Increased financial transparency regulations are critical if we are to stem the illicit capital flows which are crippling Africa. The past week the spotlight has been on James Ibori, the governor of Nigeria's Delta State from 1999 to 2007 who pleaded guilty at Southwark Crown Court to 10 counts relating to conspiracy to launder funds from the state he governed.
The twist is this: that there was no formal capital account liberalisation preceding the global financial crisis.
Instead, there was – well, let's call it a shadow liberalisation.
With poverty and inequality increasingly of concern in countries rich and poor, we should together seize the opportunity to tackle financial secrecy – both to guard against the instability that threatens economic progress, and to curtail the tax evasion and corruption that undermine our states and actions to reduce poverty.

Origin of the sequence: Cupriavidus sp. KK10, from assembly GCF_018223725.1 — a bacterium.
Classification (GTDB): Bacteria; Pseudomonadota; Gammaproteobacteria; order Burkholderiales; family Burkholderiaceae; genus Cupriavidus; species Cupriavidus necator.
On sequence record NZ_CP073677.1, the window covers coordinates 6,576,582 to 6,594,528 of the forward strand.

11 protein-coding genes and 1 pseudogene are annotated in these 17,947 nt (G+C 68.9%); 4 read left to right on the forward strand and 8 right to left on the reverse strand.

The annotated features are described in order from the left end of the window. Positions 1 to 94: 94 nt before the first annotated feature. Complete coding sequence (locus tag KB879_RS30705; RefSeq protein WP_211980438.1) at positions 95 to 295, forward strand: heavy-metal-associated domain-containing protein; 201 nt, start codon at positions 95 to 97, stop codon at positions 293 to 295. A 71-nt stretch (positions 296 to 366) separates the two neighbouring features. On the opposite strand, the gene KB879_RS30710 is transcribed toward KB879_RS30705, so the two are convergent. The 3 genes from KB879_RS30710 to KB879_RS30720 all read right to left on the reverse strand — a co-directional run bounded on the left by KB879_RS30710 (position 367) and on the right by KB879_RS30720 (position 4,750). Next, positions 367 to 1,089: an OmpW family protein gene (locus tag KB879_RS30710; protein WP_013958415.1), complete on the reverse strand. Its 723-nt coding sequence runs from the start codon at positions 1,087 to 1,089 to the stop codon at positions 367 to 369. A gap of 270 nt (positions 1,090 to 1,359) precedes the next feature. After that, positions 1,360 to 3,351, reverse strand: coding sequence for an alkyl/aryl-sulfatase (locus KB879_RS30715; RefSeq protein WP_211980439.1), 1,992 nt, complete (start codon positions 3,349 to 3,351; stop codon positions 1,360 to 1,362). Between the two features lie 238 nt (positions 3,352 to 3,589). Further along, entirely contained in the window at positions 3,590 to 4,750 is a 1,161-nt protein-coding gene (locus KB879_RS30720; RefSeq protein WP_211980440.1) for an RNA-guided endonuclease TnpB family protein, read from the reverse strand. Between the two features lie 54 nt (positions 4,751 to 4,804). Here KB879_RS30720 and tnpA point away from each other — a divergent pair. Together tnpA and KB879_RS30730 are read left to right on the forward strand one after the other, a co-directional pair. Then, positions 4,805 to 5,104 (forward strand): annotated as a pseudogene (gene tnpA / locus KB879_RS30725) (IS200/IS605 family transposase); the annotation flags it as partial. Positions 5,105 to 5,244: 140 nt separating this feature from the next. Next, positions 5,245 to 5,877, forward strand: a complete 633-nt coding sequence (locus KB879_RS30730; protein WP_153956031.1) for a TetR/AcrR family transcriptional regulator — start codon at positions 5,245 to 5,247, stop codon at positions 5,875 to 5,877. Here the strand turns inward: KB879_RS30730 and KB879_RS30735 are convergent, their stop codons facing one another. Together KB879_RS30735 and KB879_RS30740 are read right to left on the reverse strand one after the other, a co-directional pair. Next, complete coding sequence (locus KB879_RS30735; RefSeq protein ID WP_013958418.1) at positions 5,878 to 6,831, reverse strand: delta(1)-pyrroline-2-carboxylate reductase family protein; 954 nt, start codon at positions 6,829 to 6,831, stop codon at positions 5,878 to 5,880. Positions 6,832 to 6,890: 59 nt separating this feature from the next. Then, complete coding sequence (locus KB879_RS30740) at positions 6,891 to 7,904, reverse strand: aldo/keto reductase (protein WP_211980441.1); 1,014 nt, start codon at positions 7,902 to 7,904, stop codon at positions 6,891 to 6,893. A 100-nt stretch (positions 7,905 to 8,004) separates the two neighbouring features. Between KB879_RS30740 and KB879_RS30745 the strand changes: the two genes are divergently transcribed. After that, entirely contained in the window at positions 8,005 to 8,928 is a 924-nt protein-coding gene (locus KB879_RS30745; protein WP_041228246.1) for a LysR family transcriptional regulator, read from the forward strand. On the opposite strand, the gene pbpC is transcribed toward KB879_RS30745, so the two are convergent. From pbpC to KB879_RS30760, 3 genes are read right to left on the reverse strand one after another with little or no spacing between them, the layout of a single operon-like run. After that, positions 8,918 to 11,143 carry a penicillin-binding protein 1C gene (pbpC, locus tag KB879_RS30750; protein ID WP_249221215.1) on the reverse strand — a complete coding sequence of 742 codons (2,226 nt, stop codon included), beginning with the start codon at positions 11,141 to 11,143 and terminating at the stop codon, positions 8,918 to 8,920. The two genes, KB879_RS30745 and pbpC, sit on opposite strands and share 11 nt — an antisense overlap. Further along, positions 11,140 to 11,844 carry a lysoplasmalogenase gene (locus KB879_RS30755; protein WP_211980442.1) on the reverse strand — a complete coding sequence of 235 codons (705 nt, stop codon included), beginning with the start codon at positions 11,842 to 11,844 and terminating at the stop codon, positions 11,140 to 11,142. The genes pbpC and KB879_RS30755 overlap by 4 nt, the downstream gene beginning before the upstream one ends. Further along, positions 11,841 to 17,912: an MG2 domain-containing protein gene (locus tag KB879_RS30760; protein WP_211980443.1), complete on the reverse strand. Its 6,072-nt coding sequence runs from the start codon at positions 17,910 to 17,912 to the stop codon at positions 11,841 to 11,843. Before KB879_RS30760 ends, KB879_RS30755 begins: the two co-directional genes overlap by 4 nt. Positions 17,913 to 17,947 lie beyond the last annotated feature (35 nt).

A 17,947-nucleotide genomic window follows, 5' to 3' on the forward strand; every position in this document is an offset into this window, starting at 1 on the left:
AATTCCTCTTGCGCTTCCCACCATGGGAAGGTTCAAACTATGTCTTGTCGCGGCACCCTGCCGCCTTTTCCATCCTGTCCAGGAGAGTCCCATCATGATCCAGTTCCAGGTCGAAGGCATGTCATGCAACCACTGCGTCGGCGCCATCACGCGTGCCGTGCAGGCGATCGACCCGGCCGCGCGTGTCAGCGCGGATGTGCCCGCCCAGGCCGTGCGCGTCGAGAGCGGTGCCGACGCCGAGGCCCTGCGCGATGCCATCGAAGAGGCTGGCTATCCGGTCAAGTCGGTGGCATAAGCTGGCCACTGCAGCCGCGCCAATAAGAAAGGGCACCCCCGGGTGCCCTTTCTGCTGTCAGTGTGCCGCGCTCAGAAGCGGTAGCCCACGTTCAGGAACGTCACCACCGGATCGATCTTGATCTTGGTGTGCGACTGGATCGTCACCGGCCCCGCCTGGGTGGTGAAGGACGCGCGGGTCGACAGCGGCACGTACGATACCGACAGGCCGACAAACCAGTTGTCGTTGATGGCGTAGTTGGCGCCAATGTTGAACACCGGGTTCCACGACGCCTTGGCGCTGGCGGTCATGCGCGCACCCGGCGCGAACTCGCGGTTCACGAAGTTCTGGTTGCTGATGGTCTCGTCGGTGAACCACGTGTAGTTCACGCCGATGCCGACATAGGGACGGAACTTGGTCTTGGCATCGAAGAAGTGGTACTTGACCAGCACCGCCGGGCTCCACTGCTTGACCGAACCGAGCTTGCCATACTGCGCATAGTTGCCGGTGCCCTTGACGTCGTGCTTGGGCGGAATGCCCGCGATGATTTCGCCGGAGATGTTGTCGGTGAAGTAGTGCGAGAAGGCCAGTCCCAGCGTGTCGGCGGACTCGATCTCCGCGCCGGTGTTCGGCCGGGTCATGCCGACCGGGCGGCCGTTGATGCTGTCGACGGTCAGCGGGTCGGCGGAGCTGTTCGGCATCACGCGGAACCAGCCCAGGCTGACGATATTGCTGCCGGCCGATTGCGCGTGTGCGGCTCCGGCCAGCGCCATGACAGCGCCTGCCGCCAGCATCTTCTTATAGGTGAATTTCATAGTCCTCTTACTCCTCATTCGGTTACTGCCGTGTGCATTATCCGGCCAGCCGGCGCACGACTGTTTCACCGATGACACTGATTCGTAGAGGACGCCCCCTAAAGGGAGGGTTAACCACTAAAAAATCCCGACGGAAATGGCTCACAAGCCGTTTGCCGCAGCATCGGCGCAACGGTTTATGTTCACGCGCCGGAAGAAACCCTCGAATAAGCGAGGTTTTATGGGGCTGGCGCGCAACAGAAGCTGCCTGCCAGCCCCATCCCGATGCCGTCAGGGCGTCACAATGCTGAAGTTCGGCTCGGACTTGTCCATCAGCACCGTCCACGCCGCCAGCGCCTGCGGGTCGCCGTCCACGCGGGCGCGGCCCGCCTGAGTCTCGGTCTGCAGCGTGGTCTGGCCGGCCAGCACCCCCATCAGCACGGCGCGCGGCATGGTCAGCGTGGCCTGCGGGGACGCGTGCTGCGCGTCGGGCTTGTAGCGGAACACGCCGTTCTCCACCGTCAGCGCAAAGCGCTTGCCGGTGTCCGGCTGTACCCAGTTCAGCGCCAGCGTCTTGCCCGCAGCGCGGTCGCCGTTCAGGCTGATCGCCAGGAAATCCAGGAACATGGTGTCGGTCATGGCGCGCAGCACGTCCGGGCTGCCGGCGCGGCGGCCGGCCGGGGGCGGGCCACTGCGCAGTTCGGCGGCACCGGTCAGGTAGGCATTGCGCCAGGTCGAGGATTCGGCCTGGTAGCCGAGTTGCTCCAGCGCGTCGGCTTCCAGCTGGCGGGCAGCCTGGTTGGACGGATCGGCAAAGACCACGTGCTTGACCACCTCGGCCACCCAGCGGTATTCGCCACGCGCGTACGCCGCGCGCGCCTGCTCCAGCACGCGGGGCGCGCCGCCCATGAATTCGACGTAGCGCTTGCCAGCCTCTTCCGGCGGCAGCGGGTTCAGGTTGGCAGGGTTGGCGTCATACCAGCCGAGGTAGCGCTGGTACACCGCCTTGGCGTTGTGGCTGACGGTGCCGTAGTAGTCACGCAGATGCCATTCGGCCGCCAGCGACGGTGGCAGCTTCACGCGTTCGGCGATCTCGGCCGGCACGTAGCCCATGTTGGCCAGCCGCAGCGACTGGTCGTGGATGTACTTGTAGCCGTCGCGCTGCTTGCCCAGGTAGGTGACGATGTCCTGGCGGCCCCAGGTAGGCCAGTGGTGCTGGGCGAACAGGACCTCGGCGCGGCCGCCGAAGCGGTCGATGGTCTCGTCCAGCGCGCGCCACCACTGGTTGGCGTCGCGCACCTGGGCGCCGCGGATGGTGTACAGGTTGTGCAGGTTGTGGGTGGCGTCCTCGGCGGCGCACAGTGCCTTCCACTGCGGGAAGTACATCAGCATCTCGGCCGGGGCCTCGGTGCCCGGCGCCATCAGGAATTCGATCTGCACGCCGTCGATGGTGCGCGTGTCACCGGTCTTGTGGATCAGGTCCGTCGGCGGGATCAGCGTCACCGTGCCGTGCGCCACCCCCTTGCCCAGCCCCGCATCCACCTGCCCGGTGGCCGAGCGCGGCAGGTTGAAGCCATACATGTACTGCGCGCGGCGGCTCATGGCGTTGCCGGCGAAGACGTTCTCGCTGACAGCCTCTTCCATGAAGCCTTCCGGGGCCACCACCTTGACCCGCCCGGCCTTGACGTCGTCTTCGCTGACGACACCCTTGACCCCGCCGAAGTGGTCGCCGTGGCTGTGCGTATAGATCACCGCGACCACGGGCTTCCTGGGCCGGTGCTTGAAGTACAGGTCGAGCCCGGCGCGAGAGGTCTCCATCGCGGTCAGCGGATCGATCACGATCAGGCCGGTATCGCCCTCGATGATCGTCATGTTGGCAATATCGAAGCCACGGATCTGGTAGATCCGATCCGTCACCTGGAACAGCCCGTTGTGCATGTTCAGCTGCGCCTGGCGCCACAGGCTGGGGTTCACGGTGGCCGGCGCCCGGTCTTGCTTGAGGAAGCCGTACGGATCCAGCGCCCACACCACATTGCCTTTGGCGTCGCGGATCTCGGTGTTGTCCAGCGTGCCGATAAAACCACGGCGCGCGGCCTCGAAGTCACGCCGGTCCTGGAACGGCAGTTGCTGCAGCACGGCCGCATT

The falling shilling / 1 - 5
The feel good factor arising from the adoption of the 2010 Kenyan constitution and the promise it holds for reducing poverty and creating an equitable and harmonious society may be rapidly eroding as the Kenyan economy and society face a battering of negative forces.
I am a Ghanaian development economist, who has been active in international development for over 20 years; as a researcher and lecturer, as an NGO activist and development professional in several parts of the world. Working with others, I co-founded several development organisations around the world, including the Third World Network, ISODEC and the Centre for Public Interest Law in Ghana. Heading the United Nations Millennium Campaign in Africa, till December 2014. I currently head Savannah Accelerated Development Authority (SADA), Ghana.